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Exception Handler that Determines Error Location

IP.com Disclosure Number: IPCOM000122772D
Original Publication Date: 1998-Jan-01
Included in the Prior Art Database: 2005-Apr-04
Document File: 2 page(s) / 133K

Publishing Venue

IBM

Related People

Borman, SD: AUTHOR [+2]

Abstract

An important aspect of any program is the way in which errors are handled. Examples of errors might be where the program attempts a divide by zero operation, or attempts to read or write to inaccessible memory (inaccessible for example because it does not exist, or has not been allocated to that program). The simplest outcome of such an error is that execution of the program terminates immediately, and the operating system outputs some error details (normally to the screen).

This text was extracted from an ASCII text file.
This is the abbreviated version, containing approximately 43% of the total text.

Exception Handler that Determines Error Location

      An important aspect of any program is the way in which errors
are handled.  Examples of errors might be where the program attempts
a divide by zero operation, or attempts to read or write to
inaccessible memory (inaccessible for example because it does not
exist, or has not  been allocated to that program).  The simplest
outcome of such an error  is that execution of the program terminates
immediately, and the operating system outputs some error details
(normally to the screen).

      If a programmer wants to know more details about an error, it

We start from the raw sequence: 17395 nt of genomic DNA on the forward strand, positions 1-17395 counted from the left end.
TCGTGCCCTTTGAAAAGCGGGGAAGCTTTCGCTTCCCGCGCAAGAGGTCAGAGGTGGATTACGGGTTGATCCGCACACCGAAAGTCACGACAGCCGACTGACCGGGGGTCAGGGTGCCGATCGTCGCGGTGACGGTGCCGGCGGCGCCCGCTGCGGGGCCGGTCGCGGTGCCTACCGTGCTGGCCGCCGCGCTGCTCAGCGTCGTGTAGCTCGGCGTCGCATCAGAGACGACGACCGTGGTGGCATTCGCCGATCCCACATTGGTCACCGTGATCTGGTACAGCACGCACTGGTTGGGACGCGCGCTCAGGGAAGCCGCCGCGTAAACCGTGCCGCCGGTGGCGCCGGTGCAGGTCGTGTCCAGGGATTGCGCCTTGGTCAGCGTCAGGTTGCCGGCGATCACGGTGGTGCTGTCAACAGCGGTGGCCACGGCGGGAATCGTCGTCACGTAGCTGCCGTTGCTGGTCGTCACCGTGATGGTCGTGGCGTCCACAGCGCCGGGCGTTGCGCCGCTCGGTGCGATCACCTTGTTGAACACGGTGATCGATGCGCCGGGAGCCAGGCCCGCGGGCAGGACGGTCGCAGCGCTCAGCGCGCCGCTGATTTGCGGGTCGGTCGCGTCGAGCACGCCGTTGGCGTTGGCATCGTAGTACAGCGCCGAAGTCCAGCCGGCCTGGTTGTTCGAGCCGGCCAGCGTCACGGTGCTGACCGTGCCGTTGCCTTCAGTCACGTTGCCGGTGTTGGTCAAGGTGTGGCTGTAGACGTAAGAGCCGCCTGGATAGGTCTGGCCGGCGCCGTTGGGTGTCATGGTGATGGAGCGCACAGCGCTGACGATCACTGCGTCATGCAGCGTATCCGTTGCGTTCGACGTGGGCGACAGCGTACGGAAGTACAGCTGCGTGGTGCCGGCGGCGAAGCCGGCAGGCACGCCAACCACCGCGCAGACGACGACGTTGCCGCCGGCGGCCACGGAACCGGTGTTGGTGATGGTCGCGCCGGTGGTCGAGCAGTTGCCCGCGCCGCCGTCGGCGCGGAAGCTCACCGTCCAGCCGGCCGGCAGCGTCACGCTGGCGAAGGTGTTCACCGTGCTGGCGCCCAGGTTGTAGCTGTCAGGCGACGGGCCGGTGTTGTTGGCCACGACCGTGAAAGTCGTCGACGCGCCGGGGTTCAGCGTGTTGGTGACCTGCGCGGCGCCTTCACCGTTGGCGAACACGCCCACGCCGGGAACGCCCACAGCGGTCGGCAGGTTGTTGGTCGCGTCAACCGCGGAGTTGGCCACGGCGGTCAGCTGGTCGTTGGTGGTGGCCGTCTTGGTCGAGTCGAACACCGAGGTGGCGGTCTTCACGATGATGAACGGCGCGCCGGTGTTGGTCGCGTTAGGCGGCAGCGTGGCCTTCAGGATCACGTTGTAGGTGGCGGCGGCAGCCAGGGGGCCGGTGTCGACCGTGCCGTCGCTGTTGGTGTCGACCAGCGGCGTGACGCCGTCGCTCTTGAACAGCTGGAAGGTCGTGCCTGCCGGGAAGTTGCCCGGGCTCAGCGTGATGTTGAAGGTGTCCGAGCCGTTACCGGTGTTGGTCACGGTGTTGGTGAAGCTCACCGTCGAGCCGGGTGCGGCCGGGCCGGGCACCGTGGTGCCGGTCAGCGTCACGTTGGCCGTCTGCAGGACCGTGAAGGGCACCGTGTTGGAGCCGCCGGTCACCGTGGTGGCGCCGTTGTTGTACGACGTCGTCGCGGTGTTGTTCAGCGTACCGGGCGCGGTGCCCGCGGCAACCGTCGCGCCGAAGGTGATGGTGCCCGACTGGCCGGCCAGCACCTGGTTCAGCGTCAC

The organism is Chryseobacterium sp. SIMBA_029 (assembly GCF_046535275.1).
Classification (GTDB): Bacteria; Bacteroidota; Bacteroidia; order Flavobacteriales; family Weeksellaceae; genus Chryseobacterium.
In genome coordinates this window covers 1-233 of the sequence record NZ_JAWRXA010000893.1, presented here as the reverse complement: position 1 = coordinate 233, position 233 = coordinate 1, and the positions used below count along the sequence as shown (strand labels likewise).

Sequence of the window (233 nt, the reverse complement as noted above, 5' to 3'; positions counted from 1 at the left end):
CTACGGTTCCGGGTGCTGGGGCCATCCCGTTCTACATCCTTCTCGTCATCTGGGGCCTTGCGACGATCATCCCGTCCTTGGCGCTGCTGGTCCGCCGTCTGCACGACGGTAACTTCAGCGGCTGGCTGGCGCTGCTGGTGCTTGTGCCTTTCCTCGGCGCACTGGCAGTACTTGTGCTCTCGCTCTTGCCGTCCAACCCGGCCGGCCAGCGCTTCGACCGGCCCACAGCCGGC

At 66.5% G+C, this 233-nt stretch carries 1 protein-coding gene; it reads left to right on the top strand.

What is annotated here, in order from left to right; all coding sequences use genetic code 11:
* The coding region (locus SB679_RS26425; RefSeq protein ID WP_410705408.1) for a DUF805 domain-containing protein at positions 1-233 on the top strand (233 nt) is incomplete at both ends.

is common to use a debug facility.  This requires selection of a
special option at program compile time.  The program can then be
stepped through  in a debug environment, allowing the programmer
explicit access to the  point of execution, values of variables and
so on, even after the program crashes.  However, the compiled
versions of programs which are  distributed to customers are
generally not debug enabled, firstly to allow the compiler to
optimize performance for the product run-time, and  secondly to
prevent competitors from easily understanding the inner workings of
the program.

      A particular problem is how to provide remote support to
customers in the event of an error.  In such situations it is
important to learn details about the error.  However, writing the
error information  to the screen as is the standard operating system
approach is ineffectual, since customers seldom remember such complex
and obscure information.

      One way around this is for each function, when called, to write
some information to a log file.  Thus if the program crashes, the log
file can be used for diagnostic purposes, and the error can generally
be assumed to be located in the last function to write to the log
file.  The drawback with this approach however, apart from the
additional overhead of the log file, is that it does not assist if
the error occurs  in some third party software which is integrated
into the program (for  example in a dynamic link library).

      Sophisticated operating systems provide enhanced error handling
facilities.  For example, the OS/2* operating system from IBM*
Corporation allows a program to include a special error handling
routine (called an exception handler).  Thus when the operating
system detects an error or exception, such as the memory access
problem or attempted divide by zero described above, the operating
system does not terminate execution of the program, but rather
invokes the exception handler within the program, informing it of the
type and location of the error.  The exception handler can be used
for a wide variety of purposes; a typical routine might write the
error information (type and location) to a file for safe storage and
subsequent analysis, and then terminate the program in an orderly
fashion to ensure that program data structures are left in consistent...